426 Hagerty Hall
1775 S. College Road
Areas of Expertise
- critical trauma theory
- critical and transformative pedagogy
- Intersectionality theory
- disability studies
- critical psychoanalysis
- affect and embodiment
- science and technology studies
- Ph.D. in History of Consciousness, University of California, Santa Cruz
critical trauma theory, critical and transformative pedagogies, intersectionality theory, disability studies, affect and embodiment, performance theory, critical psychoanalysis, science and technology studies
Maurice Stevens is a Professor in the Department of Comparative Studies at the Ohio State University and an adjunct faculty member for the Pacifica Graduate Institute in the department of Depth Psychology’s Community, Liberation, and Eco-Psychology Program. Dr. Stevens is also a writing coach for the National Center for Faculty Development and Diversity. Stevens received their B.A. in Religion and Anthropology from Princeton University and their M.A. and Ph.D. from the interdisciplinary History of Consciousness Department at the University of California, Santa Cruz.
Dr. Stevens’ research interests include the formation and representation of identity in and through visual culture and political performance, critical trauma theory, disability studies, critical and transformative pedagogy, science and technology studies, popular cultural performance, theories of affect and embodiment, and participatory knowledge production. Dr. Stevens’ first book is titled Troubling Beginnings: Trans(per)forming African-American History and Identity, and they are currently working on a second book called Catastrophe’s Glow: A Critical Trauma Theory for Chaotic Times.
Dr. Stevens brings expertise in designing interdisciplinary and engaged research methodologies, participatory leadership models, and community-driven social justice informed research to their scholarly interests.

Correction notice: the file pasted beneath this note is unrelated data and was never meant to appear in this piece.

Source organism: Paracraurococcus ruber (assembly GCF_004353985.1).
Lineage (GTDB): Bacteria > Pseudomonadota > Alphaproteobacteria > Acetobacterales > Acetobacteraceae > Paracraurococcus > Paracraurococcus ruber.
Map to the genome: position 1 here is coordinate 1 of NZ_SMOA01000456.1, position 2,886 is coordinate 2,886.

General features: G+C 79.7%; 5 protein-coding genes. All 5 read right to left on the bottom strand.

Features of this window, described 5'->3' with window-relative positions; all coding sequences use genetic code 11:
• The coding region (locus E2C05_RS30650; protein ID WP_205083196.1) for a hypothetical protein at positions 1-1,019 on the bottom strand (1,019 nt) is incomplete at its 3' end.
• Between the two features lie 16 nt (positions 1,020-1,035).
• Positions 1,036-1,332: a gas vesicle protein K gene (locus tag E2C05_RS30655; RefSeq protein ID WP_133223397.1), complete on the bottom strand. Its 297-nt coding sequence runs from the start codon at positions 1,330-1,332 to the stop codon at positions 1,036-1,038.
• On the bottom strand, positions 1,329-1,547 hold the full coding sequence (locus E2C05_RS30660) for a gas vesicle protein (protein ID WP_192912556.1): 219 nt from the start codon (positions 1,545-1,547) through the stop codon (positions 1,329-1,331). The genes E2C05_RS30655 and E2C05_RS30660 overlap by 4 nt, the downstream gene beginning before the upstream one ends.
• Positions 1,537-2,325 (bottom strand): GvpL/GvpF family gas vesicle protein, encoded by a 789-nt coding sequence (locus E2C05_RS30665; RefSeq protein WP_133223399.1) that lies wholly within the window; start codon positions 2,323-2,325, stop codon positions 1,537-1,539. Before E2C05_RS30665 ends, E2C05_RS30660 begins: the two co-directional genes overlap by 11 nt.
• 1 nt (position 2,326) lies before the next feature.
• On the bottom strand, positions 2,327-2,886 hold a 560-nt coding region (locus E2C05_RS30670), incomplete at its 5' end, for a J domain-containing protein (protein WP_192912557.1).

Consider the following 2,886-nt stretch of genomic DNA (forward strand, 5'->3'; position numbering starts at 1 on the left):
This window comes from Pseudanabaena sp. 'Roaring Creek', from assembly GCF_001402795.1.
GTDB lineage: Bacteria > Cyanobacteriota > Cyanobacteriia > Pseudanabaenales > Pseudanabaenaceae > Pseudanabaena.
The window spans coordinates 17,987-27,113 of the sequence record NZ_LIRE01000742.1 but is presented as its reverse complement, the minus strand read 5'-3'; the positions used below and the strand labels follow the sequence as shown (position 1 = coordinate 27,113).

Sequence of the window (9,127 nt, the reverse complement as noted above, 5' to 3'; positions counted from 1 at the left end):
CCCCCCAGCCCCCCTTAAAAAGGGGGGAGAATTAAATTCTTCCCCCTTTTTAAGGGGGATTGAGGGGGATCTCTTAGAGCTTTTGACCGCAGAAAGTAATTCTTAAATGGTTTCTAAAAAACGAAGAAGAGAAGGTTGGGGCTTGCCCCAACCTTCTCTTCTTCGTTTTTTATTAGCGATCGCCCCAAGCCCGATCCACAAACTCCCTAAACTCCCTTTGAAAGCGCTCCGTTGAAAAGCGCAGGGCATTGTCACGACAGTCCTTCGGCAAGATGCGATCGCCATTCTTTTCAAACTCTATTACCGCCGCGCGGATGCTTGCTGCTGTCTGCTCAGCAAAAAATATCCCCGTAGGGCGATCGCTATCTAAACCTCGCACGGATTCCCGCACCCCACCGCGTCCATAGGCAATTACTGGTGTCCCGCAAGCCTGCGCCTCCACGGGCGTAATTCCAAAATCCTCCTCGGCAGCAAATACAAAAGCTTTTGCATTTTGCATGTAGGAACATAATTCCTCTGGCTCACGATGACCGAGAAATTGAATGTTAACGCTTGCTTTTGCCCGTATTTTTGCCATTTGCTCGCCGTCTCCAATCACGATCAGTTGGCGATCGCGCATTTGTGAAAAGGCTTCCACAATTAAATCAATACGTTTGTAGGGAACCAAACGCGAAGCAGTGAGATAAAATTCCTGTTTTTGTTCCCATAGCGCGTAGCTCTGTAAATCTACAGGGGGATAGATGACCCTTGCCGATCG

“Understanding Core Critical Concepts: Experiential Explorations into the Contextualization of Knowledge Production” Dugan, J. P., Turman, N. T., Barnes, A., Torrez, M. A. (Eds.). Leadership Theory: A Facilitator’s Guide for Cultivating Critical Perspectives. San Francisco, CA: Jossey-Bass.
“Trauma is as Trauma Does: The Politics of Affect in Catastrophic Times,” in Critical Trauma Studies: Understanding, Violence, Conflict, and Memory in Everyday Life, ed. Monica Casper, Eric H.R. Wertheimer, NYU Press 2016, pp. 19-36
“What can ‘Diversity’ Mean for Ohio State Faculty in the Coming Century?” OSU Office of Diversity and Inclusion’s DRUM: Special Issue: Commemorating the 50th Anniversary of the Civil Rights Act, November 2014
Brazilian Jiu-Jitsu Takes Root in the Heartland: A Reflection on the Sense of it,” Oppositional Conversations: Athletics, Vol. 1, No. 1, January, 2014
“Trauma’s Essential Bodies” Corpus: An Interdisciplinary Reader on Bodies and Knowledge, edited by Monica Casper and Paisley Currah, Palgrave Macmillan, 2011
"Subject to Counter-Memory: Disavowal and Black Manhood in Spike Lee's Malcolm X," Fight the Power! The Spike Lee Reader, ed. Janice D. Hamlet and Robin Means Coleman, Peter Lang Publishers, Spring 2008
"Haunted by Harm: Tortured Bodies and Exceptional Spaces in the Halls of Jurisprudence," in Space, Haunting, Discourse, ed. Maria Holmgren Troy and Elisabeth Wenno, Cambridge Scholars Publishers (New Castle, UK); 2007
"From the Deluge: Traumatic Iconography and Emergent Visions of Nation in Katrina's Wake," English Language Notes, 44.2 Fall/Winter, 2006
“Ephemeral Traces: Enigmatic Signification, Race and the Sciences of Memory,” Memory, Haunting, Discourse, eds. Maria Holmgren Troy and Elisabeth Wenno, (Karlstad University Press, Karlstad Sweden) 2005, 265-279
“Subject to Counter-Memory: Disavowal and Black Manhood in Spike Lee’s Malcolm X”; SIGNS: Journal of Women in Culture and Society, Chicago, University of Chicago Press, Vol. 28, No. 1, Autumn 2002, p.277
“Phenotype(d) Embodiment in Haile Garima’s Sankofa” Black Arts Quarterly, Stanford, Stanford University Committee on Black Performing Arts, v3, n1, Summer 1998, p.9
“Public (Re)Memory, Vindicating Narratives, and Troubling Beginnings: Toward a Critical Postcolonial Psychoanalytical Theory” in the Blackwell Critical Reader
Series Fanon: A Critical Reader, Ed. Lewis R. Gordon, T. Denean Sharpley Whiting and Renée T. White, Oxford, Blackwell Publishers, Ltd., 1996, p.203
Catastrophe’s Glow: A Critical Trauma Theory for Chaotic Times
Individual and Community identity transformation and performance in the context of precarity and overwhelming events
Participatory leadership and knowledge production
Critical and Transformative Pedagogies
Intersectionality theory, intersectional experience, and intersectional social action